How Bankruptcy Can Help Stop Foreclosure

Many Americans fall behind on their mortgage payments. Some lenders and mortgage companies may be willing to work out deals with homeowners. This could be short sale or loan modification. But, some lenders are not willing to offer these alternatives.

Sometimes, bankruptcy can help when lenders begin the foreclosure process.

If you fall significantly behind on mortgage payments, a lender will most likely begin the foreclosure process, as set out in the mortgage contract. The foreclosure process involves the creditor repossessing and selling the house at a public auction. The proceeds from that auction will repay the mortgage and any legal costs.

The foreclosure process takes time. Most creditors do not begin foreclosing until the homeowner is two to three months behind on their mortgage payments. This gives the homeowner some time to consider alternatives to foreclosure, such as:

  • Loan forbearance
  • Short sale
  • Deed in lieu of foreclosure

Should all of these alternatives fail, bankruptcy may help in several ways.

Foreclosure vs. Bankruptcy

Depending on a few factors, you may decide to declare bankruptcy or go through foreclosure. These factors include your:

  • Income
  • Debts
  • Living expenses

The main difference, of course, is that you may be able to experience debt relief and keep your home through bankruptcy.

Here are some other differences between foreclosure and bankruptcy:

1. Who Initiates the Case

In bankruptcy cases, you start the process by filing a bankruptcy petition. In foreclosure, the lender is the one who initiates the proceeding to repossess and sell the property.

2. What Happens After the Case

There is a chance you can keep your home after bankruptcy, but this isn't always the case. If you don't have the income to continue paying your mortgage after bankruptcy, you may need to let go of your home.

So why file bankruptcy instead of just accepting the foreclosure?

The main difference between the two is what happens after the sale of the property. In a foreclosure, you may still owe money to the creditor after the sale if the sale proceeds don't cover the debt. But in bankruptcy, all debts will be discharged after the end of the case.

3. Who Controls the Property

Once a foreclosure proceeding begins, your creditor will generally control the foreclosure process. But in a bankruptcy, you may be able to retain control of the property until the bankruptcy case is finalized through the "automatic stay" order.

How To Delay Foreclosure With an Automatic Stay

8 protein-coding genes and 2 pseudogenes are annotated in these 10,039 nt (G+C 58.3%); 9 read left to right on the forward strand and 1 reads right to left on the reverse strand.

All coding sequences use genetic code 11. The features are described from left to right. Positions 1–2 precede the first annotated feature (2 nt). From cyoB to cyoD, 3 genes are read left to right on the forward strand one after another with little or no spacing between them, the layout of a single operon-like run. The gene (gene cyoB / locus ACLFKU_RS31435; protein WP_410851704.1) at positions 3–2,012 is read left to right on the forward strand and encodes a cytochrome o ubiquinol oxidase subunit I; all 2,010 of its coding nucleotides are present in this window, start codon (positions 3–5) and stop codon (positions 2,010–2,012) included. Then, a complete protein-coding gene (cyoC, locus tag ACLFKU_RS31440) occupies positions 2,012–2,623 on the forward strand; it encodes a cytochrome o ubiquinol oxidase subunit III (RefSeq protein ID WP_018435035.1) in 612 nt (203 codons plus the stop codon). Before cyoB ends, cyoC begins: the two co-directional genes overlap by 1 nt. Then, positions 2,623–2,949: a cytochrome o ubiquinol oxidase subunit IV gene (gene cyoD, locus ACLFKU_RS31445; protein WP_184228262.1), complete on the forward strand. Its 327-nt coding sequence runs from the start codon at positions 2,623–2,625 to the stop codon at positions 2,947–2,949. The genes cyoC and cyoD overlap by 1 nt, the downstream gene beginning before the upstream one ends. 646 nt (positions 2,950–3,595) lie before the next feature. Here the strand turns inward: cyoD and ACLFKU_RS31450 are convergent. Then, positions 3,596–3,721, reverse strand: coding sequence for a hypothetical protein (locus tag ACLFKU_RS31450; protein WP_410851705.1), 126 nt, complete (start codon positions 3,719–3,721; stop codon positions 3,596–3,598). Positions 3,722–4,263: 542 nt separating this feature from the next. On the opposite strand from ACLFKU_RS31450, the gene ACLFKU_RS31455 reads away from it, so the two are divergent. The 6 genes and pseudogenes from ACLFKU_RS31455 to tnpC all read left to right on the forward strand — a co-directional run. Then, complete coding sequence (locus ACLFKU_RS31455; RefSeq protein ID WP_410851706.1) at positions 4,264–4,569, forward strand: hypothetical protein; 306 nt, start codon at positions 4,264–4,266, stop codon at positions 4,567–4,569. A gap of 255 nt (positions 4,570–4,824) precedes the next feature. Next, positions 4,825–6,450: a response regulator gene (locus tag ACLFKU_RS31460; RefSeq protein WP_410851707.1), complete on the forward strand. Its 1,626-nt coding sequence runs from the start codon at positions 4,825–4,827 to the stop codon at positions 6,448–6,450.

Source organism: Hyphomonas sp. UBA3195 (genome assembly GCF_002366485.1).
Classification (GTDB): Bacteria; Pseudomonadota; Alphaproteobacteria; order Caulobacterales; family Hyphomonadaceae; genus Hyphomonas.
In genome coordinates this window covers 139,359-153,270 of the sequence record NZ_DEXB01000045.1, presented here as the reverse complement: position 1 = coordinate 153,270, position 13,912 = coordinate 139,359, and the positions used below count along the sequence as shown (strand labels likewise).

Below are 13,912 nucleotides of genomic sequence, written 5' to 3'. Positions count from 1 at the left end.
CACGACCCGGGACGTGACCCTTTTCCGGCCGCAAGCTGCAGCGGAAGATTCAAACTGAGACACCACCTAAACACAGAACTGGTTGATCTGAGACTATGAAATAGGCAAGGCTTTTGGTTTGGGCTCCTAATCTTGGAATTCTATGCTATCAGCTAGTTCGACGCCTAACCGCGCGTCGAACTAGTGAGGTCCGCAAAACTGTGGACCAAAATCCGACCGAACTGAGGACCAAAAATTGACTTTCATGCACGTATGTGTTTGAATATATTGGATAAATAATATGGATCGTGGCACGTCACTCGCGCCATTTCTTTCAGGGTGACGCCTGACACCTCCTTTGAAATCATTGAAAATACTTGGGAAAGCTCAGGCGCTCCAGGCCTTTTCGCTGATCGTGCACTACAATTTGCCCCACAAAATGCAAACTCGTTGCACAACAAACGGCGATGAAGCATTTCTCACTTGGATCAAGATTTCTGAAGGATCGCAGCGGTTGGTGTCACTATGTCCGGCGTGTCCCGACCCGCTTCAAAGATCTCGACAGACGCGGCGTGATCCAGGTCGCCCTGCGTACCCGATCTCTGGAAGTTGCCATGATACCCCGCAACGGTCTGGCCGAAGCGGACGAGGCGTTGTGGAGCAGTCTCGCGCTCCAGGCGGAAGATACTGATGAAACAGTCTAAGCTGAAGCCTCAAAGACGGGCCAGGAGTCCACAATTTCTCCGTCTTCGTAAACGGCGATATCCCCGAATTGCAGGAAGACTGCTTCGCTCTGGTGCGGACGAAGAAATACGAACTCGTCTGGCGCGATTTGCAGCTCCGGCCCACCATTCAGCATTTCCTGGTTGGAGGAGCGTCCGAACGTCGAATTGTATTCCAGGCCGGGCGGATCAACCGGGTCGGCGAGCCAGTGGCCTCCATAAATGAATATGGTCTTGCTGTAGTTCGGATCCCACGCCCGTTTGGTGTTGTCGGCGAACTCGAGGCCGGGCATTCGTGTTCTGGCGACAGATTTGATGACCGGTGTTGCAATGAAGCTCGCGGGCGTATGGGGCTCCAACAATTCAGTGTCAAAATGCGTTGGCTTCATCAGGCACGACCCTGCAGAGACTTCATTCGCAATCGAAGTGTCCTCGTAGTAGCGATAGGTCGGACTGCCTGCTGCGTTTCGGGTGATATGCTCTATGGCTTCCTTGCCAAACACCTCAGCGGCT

One of the most commonly asked questions is, "Can bankruptcy stop a foreclosure?" If you're facing foreclosure, bankruptcy can become a tool to help you keep your house.

Once you file bankruptcy, either Chapter 13 or Chapter 7, the court automatically issues an Order for Relief. This order grants you an automatic stay that directs your creditors to cease their collection attempts immediately, no matter what. So, if a foreclosure sale has been scheduled for your home, it will be postponed by law until after the bankruptcy. The bankruptcy process, including finalization, usually takes three to four months.

There are two exceptions to this buying-time rule:

  1. If the lender files a motion to lift the stay: The lender can file a motion to lift the stay, which asks permission from the bankruptcy court to continue with the foreclosure sale. If granted, you may not receive the extra three to four months of time. But bankruptcy usually postpones the sale by about two months or more, or even longer, if the lender doesn't quickly file the motion to lift the stay.
  2. If the foreclosure notice has already been filed: Most states have laws requiring lenders to give homeowners a certain amount of notice before selling their property. A bankruptcy's automatic stay won't stop the clock on this advance notice.

For instance, California law requires a lender to give the homeowner at least three months' notice before selling the home. If a California resident receives this three-month notice and then files for bankruptcy two months later, the three-month period would have passed after being in bankruptcy for only one month. As a result, the lender could file a motion to lift the stay and ask the court's permission to schedule the foreclosure.

How To Use Chapter 13 Bankruptcy To Help You

Here's what Chapter 13 means for bankruptcy and foreclosure: